Dogs are among the most loved of pets, but hinging your happiness on a fluffy, four-legged pal comes with one mortal downfall: they don’t live for very long. Now, a start-up is looking to see if we can change that by making an anti-aging pill for dogs with the goal of increasing their longevity. Better yet, if it works, there’s hope it could inform anti-aging therapies for humans, too – and who doesn’t want to join the centenarian club with their dog?
The company is called Loyal, and while it’s too early in the game to have reached any positive clinical results, their goal is to conduct trials backed by veterinary medicine in the search for a long-life elixir for our dogs. But how can you make a dog live longer?
Loyal is beginning with research, so far conducting studies that look into the way aging affects breeds and older animals. LOY-001 is working on a product to be given every three-to-six months for larger dogs that typically only live to half the age of smaller breeds. Meanwhile, LOY-002 is working on supporting healthy aging in older dogs with a product that involves administering a daily pill. Both products are in their pilot study phase, with estimated launch dates of 2026 and 2024 respectively.
Their research also centers around the influence of epigenetics on dog aging, which is the study of how our behaviors and environment can alter the way our genes work. Epigenetic changes aren’t part of our DNA, they’re reversible changes that act on the way DNA is expressed so that our physical characteristics differ from what our genes code for. Loyal’s research is reportedly the largest dog epigenetics study ever conducted.
“DNA methylation is one of the many types of epigenetic modifications added to DNA that control which parts of the DNA are active in a cell,” writes Zane Koch for Loyal. “Recently, researchers have discovered that as time passes the patterns of DNA methylation in cells throughout an organism’s body change [...] These changes in DNA methylation are closely linked to aging. So much so that computational models, called ‘epigenetic clocks,’ can accurately predict the age of an organism based on just its DNA methylation.”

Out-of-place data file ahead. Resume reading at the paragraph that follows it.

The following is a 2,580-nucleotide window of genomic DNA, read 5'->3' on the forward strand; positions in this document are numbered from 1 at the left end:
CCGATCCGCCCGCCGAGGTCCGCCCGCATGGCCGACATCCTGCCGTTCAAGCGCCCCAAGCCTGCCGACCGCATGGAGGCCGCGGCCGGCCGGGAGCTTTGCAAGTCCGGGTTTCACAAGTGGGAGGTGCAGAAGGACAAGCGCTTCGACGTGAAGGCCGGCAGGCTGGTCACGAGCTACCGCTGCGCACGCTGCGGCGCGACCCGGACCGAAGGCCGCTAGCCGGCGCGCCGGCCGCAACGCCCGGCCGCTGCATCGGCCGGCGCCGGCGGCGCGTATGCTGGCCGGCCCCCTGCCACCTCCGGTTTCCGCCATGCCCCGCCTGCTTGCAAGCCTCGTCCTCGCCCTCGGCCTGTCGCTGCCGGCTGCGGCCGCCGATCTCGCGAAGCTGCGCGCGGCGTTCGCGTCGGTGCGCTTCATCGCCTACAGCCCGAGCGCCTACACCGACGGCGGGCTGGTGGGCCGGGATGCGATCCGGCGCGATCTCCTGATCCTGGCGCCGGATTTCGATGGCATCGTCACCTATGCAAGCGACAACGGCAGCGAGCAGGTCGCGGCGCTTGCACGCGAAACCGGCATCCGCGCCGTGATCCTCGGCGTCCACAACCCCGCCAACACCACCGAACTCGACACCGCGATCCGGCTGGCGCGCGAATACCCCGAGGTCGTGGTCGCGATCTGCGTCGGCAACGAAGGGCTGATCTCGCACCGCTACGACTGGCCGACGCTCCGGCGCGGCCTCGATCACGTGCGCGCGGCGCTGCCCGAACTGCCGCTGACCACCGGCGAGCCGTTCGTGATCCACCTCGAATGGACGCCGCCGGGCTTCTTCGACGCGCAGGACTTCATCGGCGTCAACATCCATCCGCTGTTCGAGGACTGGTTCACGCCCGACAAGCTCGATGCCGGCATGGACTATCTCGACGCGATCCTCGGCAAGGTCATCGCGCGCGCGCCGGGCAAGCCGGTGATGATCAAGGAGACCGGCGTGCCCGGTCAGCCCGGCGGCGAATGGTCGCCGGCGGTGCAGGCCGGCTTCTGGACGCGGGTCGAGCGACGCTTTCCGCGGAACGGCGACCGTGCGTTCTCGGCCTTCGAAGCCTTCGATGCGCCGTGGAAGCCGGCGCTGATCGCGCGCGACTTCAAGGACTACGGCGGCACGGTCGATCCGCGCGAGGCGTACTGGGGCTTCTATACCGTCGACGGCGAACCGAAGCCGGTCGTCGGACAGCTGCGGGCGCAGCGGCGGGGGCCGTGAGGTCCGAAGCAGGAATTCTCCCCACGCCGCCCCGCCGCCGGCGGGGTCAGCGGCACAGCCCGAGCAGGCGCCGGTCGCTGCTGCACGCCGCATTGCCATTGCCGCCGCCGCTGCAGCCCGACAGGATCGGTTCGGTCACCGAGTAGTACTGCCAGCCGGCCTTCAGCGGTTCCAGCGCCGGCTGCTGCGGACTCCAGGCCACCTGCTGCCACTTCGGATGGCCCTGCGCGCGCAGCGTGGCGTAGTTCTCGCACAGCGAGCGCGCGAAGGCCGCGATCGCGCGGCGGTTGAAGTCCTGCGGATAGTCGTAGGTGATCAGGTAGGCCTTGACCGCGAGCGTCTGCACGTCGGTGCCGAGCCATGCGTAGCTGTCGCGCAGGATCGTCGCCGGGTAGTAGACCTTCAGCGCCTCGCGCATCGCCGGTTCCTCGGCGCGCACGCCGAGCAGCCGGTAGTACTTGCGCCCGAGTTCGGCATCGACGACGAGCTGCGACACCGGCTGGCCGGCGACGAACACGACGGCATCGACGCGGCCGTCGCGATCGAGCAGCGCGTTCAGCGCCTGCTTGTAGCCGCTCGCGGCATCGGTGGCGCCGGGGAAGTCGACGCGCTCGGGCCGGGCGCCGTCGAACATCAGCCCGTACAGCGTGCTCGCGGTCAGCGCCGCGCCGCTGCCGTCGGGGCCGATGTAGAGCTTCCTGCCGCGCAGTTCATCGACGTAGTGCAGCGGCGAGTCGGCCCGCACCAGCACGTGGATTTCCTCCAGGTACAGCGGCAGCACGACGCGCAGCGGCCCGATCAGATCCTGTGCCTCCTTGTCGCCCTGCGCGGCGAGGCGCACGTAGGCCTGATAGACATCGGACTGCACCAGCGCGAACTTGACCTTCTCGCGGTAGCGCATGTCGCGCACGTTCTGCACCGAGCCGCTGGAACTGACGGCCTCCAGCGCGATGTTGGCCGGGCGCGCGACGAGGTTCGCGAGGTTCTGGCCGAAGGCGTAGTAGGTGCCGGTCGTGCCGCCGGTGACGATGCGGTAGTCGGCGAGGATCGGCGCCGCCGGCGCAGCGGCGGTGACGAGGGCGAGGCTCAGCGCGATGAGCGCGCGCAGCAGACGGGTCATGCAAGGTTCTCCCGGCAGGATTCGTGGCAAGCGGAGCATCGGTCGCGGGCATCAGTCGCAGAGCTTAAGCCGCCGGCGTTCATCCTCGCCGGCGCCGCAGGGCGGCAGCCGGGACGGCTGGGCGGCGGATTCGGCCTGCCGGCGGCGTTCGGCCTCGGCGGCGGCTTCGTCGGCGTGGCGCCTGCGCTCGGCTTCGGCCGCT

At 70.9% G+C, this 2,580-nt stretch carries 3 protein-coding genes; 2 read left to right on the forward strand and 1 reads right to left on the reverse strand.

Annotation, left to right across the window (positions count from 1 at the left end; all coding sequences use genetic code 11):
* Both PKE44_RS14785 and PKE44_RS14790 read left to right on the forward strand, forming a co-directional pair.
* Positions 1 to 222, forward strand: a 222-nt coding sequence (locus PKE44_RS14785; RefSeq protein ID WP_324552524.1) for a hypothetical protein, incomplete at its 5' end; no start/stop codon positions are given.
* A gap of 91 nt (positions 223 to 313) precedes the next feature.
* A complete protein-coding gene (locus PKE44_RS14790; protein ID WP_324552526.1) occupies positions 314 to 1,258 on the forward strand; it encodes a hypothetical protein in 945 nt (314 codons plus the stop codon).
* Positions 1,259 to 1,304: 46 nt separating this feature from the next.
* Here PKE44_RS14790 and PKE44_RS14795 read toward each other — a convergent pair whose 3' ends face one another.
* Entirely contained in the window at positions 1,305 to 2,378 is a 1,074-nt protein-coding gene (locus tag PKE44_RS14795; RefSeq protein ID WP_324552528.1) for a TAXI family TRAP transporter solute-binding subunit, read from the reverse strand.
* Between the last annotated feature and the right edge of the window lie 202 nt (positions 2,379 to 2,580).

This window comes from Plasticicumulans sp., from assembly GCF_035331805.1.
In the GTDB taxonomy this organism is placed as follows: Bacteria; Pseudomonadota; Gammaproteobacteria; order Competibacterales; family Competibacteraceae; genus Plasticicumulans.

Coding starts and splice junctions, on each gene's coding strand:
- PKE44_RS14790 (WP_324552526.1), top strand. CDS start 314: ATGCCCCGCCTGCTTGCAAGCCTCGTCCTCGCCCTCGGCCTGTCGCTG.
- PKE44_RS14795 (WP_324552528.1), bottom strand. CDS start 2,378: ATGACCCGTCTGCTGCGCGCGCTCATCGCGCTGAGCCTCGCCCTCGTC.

It's their view that understanding how these molecular changes contribute to aging could provide better benchmarks for establishing the health of a dog, improving their care in later life, as well as speeding up the process of testing longevity drugs. Which, as it happens, is exactly what they’re trying to do.
“At Loyal, we are building advanced tools that leverage our unique dog epigenetic datasets to predict health, longevity, and improve drug development,” Koch continued. “Soon you and your dog may benefit from these insights, either directly through a test informing health and lifestyle or indirectly through faster therapeutic development.”
Dogs are a better candidate for studying this kind of aging for the simple fact that they don’t live for as long as we do. This reasoning is one of the perks that’s made Caenorhabditis elegans such a popular aging research candidate, as an entire lifecycle can be observed very quickly. This means replicable and reliable results can be observed much faster than if you were waiting around for Participant 537, Gerald, to reach his 70th birthday.
If Loyal sees success with their anti-aging pills for dogs, it could be that we benefit too, as the insights it reveals on how and why we age translate into interventions for slowing those processes, and drugs that can better support us as it happens. We’re a long way off from any concrete conclusions just yet, so the researchers at Loyal will have to be tenacious and persistent with their investigations.
Like a dog with a bone, as it were.
[H/T: Popular Mechanics]